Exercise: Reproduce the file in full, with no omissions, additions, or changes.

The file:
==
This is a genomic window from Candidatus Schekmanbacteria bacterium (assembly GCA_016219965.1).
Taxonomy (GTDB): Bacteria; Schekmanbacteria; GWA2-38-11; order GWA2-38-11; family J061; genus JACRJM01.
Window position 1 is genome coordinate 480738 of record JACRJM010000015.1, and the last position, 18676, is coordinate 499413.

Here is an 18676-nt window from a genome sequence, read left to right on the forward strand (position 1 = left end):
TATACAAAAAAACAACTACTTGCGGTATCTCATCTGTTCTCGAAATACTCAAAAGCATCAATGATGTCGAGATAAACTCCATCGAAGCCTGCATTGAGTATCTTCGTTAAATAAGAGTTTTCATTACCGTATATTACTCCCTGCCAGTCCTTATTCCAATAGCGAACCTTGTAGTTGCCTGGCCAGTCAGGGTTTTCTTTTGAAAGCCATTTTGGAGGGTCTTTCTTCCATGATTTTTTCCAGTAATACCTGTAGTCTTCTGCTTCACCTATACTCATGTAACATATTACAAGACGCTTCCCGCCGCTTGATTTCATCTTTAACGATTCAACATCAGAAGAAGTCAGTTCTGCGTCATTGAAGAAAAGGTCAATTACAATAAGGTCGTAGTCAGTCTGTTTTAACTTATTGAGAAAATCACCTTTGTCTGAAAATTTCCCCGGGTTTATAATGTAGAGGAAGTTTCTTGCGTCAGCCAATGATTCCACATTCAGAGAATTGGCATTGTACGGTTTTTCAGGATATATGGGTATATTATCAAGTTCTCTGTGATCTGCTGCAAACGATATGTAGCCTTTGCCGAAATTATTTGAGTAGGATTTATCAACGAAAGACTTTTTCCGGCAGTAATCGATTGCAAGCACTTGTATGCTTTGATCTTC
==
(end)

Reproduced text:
This is a genomic window from Candidatus Schekmanbacteria bacterium (assembly GCA_016219965.1).
Taxonomy (GTDB): Bacteria; Schekmanbacteria; GWA2-38-11; order GWA2-38-11; family J061; genus JACRJM01.
Window position 1 is genome coordinate 480738 of record JACRJM010000015.1, and the last position, 18676, is coordinate 499413.

Here is an 18676-nt window from a genome sequence, read left to right on the forward strand (position 1 = left end):
TATACAAAAAAACAACTACTTGCGGTATCTCATCTGTTCTCGAAATACTCAAAAGCATCAATGATGTCGAGATAAACTCCATCGAAGCCTGCATTGAGTATCTTCGTTAAATAAGAGTTTTCATTACCGTATATTACTCCCTGCCAGTCCTTATTCCAATAGCGAACCTTGTAGTTGCCTGGCCAGTCAGGGTTTTCTTTTGAAAGCCATTTTGGAGGGTCTTTCTTCCATGATTTTTTCCAGTAATACCTGTAGTCTTCTGCTTCACCTATACTCATGTAACATATTACAAGACGCTTCCCGCCGCTTGATTTCATCTTTAACGATTCAACATCAGAAGAAGTCAGTTCTGCGTCATTGAAGAAAAGGTCAATTACAATAAGGTCGTAGTCAGTCTGTTTTAACTTATTGAGAAAATCACCTTTGTCTGAAAATTTCCCCGGGTTTATAATGTAGAGGAAGTTTCTTGCGTCAGCCAATGATTCCACATTCAGAGAATTGGCATTGTACGGTTTTTCAGGATATATGGGTATATTATCAAGTTCTCTGTGATCTGCTGCAAACGATATGTAGCCTTTGCCGAAATTATTTGAGTAGGATTTATCAACGAAAGACTTTTTCCGGCAGTAATCGATTGCAAGCACTTGTATGCTTTGATCTTC